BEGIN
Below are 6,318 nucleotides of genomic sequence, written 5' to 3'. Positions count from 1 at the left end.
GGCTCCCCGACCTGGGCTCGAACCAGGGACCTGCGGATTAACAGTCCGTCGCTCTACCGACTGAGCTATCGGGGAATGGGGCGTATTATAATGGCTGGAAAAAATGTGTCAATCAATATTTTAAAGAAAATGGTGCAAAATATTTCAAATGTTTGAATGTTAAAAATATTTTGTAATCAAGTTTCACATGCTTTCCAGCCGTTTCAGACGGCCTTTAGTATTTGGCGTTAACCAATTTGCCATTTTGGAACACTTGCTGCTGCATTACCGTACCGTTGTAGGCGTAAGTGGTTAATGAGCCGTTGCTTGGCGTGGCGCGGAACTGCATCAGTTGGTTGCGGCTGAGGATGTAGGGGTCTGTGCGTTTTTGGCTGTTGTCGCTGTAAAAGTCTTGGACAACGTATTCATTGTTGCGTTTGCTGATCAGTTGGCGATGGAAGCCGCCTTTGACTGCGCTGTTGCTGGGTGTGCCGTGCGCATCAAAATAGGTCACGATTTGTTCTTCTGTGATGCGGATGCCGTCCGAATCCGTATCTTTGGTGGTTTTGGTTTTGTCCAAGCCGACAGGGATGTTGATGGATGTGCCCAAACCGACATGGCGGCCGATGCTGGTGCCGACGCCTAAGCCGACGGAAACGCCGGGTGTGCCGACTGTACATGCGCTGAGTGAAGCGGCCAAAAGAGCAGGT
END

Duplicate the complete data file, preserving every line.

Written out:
Below are 6,318 nucleotides of genomic sequence, written 5' to 3'. Positions count from 1 at the left end.
GGCTCCCCGACCTGGGCTCGAACCAGGGACCTGCGGATTAACAGTCCGTCGCTCTACCGACTGAGCTATCGGGGAATGGGGCGTATTATAATGGCTGGAAAAAATGTGTCAATCAATATTTTAAAGAAAATGGTGCAAAATATTTCAAATGTTTGAATGTTAAAAATATTTTGTAATCAAGTTTCACATGCTTTCCAGCCGTTTCAGACGGCCTTTAGTATTTGGCGTTAACCAATTTGCCATTTTGGAACACTTGCTGCTGCATTACCGTACCGTTGTAGGCGTAAGTGGTTAATGAGCCGTTGCTTGGCGTGGCGCGGAACTGCATCAGTTGGTTGCGGCTGAGGATGTAGGGGTCTGTGCGTTTTTGGCTGTTGTCGCTGTAAAAGTCTTGGACAACGTATTCATTGTTGCGTTTGCTGATCAGTTGGCGATGGAAGCCGCCTTTGACTGCGCTGTTGCTGGGTGTGCCGTGCGCATCAAAATAGGTCACGATTTGTTCTTCTGTGATGCGGATGCCGTCCGAATCCGTATCTTTGGTGGTTTTGGTTTTGTCCAAGCCGACAGGGATGTTGATGGATGTGCCCAAACCGACATGGCGGCCGATGCTGGTGCCGACGCCTAAGCCGACGGAAACGCCGGGTGTGCCGACTGTACATGCGCTGAGTGAAGCGGCCAAAAGAGCAGGT